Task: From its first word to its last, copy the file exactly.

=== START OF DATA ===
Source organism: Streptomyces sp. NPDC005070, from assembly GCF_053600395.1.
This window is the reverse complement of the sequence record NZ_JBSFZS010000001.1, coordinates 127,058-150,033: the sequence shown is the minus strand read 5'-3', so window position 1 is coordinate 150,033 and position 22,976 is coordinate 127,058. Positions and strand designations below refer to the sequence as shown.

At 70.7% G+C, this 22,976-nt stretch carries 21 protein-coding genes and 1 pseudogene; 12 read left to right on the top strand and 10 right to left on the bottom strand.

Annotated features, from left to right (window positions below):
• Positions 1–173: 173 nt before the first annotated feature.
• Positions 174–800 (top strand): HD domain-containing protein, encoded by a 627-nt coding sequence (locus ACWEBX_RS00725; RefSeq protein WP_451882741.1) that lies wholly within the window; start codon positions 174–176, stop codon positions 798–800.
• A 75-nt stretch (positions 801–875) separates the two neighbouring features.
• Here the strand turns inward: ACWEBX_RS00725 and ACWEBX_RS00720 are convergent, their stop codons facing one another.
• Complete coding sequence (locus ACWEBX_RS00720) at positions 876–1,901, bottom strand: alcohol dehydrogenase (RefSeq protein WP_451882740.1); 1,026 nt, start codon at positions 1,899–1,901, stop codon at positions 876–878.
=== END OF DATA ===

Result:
Source organism: Streptomyces sp. NPDC005070, from assembly GCF_053600395.1.
This window is the reverse complement of the sequence record NZ_JBSFZS010000001.1, coordinates 127,058-150,033: the sequence shown is the minus strand read 5'-3', so window position 1 is coordinate 150,033 and position 22,976 is coordinate 127,058. Positions and strand designations below refer to the sequence as shown.

At 70.7% G+C, this 22,976-nt stretch carries 21 protein-coding genes and 1 pseudogene; 12 read left to right on the top strand and 10 right to left on the bottom strand.

Annotated features, from left to right (window positions below):
• Positions 1–173: 173 nt before the first annotated feature.
• Positions 174–800 (top strand): HD domain-containing protein, encoded by a 627-nt coding sequence (locus ACWEBX_RS00725; RefSeq protein WP_451882741.1) that lies wholly within the window; start codon positions 174–176, stop codon positions 798–800.
• A 75-nt stretch (positions 801–875) separates the two neighbouring features.
• Here the strand turns inward: ACWEBX_RS00725 and ACWEBX_RS00720 are convergent, their stop codons facing one another.
• Complete coding sequence (locus ACWEBX_RS00720) at positions 876–1,901, bottom strand: alcohol dehydrogenase (RefSeq protein WP_451882740.1); 1,026 nt, start codon at positions 1,899–1,901, stop codon at positions 876–878.